Busy people do not have time to concentrate on weight loss. It is a serious and understandable problem. Work schedules have not gotten lighter in the last decade. In fact people are working more. This leads to more eating on the run, drive through dinners, and a lot of vending machine snacking.
The biggest problem with eating on the run is that the food choices are processed and put in a wrapper so its shelf life lasts for years. Their nutritional content wins the weight gain award. Fast food restaurants offer cheap food fast, which is handy when the work day is long, however, the offers are high in calories and leave you hungry shortly thereafter.
Busy people also do not have the time to exercise adequately, so they are not only burdened by the fast food dilemma, they are accumulating unburned calories. It is a double edged sword that puts any kind of healthy decision making on the back burner.
Many work sites are now instituting wellness programs because healthy workers are more productive and cost less to the employer. Besides being a profit motive for companies, it can be a beneficial perk to employees who are given access to fitness rooms, on-site physician check ups, and even healthier food choices in the company cafeteria.
Whether or not your work place has a wellness program, your own interest in weight loss will empower you to look carefully at ways you can incorporated better habits that allow you to flourish in your career. The confidence you can gain by succeeding in a weight maintenance plan will carry over into other areas of your life, as well.
Busy people often do not want to think about their weight issue. This is to be expected. It is not a fun topic and procrastination is a natural reaction. That is why starting slowly is the first step. Knowing yourself time to ease into a weight loss plan will not overwhelm you.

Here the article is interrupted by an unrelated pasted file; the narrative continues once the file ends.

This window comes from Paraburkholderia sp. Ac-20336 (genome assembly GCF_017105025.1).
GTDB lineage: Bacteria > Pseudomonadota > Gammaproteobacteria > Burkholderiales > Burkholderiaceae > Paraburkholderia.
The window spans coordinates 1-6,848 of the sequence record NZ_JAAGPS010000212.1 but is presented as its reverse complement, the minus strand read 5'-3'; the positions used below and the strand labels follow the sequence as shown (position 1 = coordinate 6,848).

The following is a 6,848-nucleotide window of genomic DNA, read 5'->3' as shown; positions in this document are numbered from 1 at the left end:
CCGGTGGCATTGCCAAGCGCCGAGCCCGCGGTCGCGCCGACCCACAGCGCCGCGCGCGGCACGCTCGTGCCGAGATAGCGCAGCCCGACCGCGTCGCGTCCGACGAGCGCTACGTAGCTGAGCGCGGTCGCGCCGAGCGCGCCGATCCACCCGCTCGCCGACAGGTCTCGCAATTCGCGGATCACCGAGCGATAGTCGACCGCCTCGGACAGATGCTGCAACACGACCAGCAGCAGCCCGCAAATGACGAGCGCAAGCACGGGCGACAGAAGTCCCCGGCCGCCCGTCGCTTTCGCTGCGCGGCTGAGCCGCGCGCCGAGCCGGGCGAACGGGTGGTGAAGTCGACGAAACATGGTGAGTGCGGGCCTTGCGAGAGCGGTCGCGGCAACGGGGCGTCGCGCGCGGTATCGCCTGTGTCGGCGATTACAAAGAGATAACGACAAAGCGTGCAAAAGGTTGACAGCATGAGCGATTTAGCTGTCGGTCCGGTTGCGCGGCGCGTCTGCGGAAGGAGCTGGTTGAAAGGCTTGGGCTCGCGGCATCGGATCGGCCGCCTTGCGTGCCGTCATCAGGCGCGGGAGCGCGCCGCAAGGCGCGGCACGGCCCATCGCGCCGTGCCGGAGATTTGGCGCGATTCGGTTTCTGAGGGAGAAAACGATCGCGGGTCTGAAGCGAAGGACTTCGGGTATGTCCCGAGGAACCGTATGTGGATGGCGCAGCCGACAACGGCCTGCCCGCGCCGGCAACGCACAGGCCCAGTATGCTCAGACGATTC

The next step is to prioritize the areas of weakness, for example:
o Eating out
o Eating at work
o Not cooking at home
o Not anticipating schedule changes that temp you to skip meals
Choosing one or two of the less severe offenses and working on improving them are slow, baby step changes that can be made without being disruptive to daily activities.
Overeating unhealthy foods is the quickest way to put on the pounds. Busy people do not realize how much they actually eat. Another easy to implement practice is to eat only 80% of a meal or snack. Without having to measure food portions, just a simple visual approximation is all it takes. Especially with beverages, this can make quite a difference without feeling deprived.
Planning ahead for last minute events takes a little more work, but the payoff is great such as keeping a supply of healthy snacks in the car when meeting location has changed or a child needs to be dropped off at band practice.
Taking short walk breaks is a simple activity to implement. Exercise can be spread out through the day. Two hours at the gym is not necessary to receive the benefits of exercise. Walking provides a good mental break and a way to curb cravings.
These suggestions do not have to be complicated. A few small changes create success so more successes can follow.